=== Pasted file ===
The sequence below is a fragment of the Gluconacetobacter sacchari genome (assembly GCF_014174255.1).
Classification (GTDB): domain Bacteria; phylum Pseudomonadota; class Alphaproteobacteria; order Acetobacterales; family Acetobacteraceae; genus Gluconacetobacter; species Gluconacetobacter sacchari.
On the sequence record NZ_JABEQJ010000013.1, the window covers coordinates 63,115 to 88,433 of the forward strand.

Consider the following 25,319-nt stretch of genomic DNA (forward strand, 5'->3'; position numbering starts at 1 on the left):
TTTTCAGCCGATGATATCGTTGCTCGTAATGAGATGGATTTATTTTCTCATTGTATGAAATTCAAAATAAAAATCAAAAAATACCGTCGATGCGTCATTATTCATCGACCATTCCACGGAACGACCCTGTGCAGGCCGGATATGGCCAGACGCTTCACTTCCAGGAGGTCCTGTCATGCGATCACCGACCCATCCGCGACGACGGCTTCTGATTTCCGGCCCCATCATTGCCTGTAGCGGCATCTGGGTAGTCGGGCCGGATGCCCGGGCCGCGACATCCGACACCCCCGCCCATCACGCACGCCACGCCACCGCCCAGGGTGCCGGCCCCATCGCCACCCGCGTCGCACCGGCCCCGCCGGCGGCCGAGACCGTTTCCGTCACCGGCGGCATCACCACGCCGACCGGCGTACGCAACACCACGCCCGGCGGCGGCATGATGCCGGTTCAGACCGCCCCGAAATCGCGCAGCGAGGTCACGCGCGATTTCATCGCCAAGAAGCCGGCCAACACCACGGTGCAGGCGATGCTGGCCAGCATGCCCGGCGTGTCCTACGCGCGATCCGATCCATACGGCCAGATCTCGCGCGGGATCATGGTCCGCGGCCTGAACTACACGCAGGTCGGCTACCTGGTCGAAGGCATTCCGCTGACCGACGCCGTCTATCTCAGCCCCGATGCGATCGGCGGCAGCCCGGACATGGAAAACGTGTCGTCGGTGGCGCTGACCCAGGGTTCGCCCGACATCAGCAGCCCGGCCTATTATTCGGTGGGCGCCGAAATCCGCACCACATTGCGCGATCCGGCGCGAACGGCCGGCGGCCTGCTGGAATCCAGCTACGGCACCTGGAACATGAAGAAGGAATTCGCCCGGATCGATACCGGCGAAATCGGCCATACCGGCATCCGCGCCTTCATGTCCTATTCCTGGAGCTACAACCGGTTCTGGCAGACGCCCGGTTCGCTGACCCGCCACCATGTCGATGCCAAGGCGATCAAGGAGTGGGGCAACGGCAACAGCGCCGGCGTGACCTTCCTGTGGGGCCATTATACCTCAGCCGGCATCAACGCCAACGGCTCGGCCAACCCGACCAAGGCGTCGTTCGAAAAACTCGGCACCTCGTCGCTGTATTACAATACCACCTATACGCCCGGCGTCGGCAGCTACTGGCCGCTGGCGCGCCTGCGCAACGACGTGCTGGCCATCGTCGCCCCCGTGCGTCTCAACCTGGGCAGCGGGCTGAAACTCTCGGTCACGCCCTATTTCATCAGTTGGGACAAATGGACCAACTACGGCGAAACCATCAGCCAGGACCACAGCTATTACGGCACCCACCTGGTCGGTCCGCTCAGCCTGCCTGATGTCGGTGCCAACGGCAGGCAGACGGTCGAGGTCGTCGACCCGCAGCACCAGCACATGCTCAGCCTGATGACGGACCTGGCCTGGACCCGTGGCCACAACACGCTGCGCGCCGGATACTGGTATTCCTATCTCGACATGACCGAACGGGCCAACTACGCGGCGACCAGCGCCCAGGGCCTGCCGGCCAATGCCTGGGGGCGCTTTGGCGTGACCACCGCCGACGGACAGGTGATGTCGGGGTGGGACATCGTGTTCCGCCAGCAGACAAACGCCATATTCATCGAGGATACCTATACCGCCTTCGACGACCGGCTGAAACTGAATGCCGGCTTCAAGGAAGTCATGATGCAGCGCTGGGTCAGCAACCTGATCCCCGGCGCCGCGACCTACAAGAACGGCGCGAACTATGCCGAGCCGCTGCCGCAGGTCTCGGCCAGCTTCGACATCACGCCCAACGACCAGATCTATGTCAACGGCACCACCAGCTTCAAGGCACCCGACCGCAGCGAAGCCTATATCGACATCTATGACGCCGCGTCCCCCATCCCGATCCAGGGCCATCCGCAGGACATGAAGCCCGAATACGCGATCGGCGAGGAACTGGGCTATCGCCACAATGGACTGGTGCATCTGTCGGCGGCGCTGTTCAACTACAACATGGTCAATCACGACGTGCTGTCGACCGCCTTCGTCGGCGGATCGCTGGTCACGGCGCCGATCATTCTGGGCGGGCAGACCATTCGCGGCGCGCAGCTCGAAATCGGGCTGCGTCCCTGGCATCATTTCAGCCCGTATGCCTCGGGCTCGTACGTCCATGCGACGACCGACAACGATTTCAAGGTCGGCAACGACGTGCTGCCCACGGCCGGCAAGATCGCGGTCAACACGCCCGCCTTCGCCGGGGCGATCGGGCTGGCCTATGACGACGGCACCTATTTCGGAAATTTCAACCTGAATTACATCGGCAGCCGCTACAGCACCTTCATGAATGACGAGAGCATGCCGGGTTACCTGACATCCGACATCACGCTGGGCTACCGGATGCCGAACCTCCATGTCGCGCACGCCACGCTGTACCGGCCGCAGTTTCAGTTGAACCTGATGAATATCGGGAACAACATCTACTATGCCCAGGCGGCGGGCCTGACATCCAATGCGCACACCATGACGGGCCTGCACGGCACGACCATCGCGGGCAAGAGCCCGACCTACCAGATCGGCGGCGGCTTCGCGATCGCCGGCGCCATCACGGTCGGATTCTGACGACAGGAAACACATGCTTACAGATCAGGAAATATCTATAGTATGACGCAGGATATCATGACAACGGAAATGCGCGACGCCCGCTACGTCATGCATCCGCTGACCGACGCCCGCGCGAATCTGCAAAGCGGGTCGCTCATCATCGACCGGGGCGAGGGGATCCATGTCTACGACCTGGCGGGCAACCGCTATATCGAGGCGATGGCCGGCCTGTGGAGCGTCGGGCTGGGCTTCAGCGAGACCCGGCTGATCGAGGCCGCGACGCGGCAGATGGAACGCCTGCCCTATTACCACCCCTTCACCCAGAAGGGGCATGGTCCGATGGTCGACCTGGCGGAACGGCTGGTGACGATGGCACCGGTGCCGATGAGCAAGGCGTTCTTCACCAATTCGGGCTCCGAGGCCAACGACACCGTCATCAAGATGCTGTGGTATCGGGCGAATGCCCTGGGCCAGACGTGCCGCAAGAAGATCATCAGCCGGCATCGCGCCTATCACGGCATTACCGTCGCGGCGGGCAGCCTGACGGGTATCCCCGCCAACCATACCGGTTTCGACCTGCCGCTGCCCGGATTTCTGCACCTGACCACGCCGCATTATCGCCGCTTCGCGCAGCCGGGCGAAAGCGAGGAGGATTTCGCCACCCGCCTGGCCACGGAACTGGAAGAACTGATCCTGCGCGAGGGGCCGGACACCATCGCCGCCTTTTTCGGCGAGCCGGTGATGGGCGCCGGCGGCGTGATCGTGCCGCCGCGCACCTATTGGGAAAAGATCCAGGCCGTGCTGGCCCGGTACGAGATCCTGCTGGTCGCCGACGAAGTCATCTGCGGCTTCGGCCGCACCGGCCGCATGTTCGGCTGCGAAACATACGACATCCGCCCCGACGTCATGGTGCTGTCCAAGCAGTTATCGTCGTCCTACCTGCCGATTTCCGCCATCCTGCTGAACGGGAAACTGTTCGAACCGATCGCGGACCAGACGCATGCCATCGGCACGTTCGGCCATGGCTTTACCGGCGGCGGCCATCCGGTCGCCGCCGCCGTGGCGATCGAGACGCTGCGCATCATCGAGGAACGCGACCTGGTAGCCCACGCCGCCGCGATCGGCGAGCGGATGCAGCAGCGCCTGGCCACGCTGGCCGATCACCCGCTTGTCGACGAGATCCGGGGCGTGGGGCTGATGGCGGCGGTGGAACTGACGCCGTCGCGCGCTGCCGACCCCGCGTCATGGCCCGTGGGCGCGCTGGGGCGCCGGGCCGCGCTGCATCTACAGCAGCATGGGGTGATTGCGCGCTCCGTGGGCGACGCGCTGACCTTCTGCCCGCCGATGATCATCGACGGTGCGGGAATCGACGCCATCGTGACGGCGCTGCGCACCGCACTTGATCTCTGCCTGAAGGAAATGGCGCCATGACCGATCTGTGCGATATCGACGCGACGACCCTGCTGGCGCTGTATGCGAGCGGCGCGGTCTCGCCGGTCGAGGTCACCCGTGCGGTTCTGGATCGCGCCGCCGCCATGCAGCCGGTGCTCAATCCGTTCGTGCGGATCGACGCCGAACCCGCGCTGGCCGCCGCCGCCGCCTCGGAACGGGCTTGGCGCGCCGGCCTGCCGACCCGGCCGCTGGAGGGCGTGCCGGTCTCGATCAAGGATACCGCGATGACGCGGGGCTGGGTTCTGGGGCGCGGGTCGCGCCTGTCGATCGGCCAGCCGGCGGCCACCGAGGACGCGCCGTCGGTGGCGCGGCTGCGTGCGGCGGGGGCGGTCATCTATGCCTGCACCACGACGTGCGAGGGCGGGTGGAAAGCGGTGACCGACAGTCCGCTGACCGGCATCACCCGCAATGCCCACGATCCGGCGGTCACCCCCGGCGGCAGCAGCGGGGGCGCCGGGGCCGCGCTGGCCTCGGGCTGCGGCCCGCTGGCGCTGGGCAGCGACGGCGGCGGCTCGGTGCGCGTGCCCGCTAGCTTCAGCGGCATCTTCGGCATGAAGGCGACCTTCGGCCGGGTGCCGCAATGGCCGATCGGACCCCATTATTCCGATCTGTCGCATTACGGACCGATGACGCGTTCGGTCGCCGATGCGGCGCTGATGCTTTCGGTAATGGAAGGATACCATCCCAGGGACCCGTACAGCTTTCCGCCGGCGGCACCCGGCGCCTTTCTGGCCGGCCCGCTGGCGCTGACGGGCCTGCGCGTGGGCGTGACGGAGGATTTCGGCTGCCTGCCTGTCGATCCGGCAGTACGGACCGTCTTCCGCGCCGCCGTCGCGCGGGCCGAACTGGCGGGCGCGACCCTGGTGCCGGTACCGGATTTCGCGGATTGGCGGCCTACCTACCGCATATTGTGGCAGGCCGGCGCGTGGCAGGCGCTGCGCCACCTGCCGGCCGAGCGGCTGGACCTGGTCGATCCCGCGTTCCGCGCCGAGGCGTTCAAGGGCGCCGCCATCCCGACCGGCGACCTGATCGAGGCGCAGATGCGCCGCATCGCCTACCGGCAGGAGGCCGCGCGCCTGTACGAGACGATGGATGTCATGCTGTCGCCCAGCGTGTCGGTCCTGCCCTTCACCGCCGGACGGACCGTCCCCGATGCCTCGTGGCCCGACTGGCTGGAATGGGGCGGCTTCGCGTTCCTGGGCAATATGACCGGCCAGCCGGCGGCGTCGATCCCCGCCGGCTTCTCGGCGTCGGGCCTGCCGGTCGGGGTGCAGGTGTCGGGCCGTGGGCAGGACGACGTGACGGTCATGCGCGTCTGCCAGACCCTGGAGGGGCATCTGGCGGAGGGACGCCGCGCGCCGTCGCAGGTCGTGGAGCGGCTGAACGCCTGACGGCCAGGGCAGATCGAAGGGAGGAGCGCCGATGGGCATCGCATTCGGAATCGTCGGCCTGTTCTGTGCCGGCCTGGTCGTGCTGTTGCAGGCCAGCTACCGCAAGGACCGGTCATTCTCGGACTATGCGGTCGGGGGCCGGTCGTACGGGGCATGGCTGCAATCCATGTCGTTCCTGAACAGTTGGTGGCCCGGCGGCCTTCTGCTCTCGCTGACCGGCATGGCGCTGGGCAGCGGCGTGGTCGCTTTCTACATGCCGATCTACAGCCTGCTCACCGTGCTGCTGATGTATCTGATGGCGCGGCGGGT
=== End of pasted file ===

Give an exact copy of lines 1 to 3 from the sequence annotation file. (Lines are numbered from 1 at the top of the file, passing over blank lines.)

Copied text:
The sequence below is a fragment of the Gluconacetobacter sacchari genome (assembly GCF_014174255.1).
Classification (GTDB): domain Bacteria; phylum Pseudomonadota; class Alphaproteobacteria; order Acetobacterales; family Acetobacteraceae; genus Gluconacetobacter; species Gluconacetobacter sacchari.
On the sequence record NZ_JABEQJ010000013.1, the window covers coordinates 63,115 to 88,433 of the forward strand.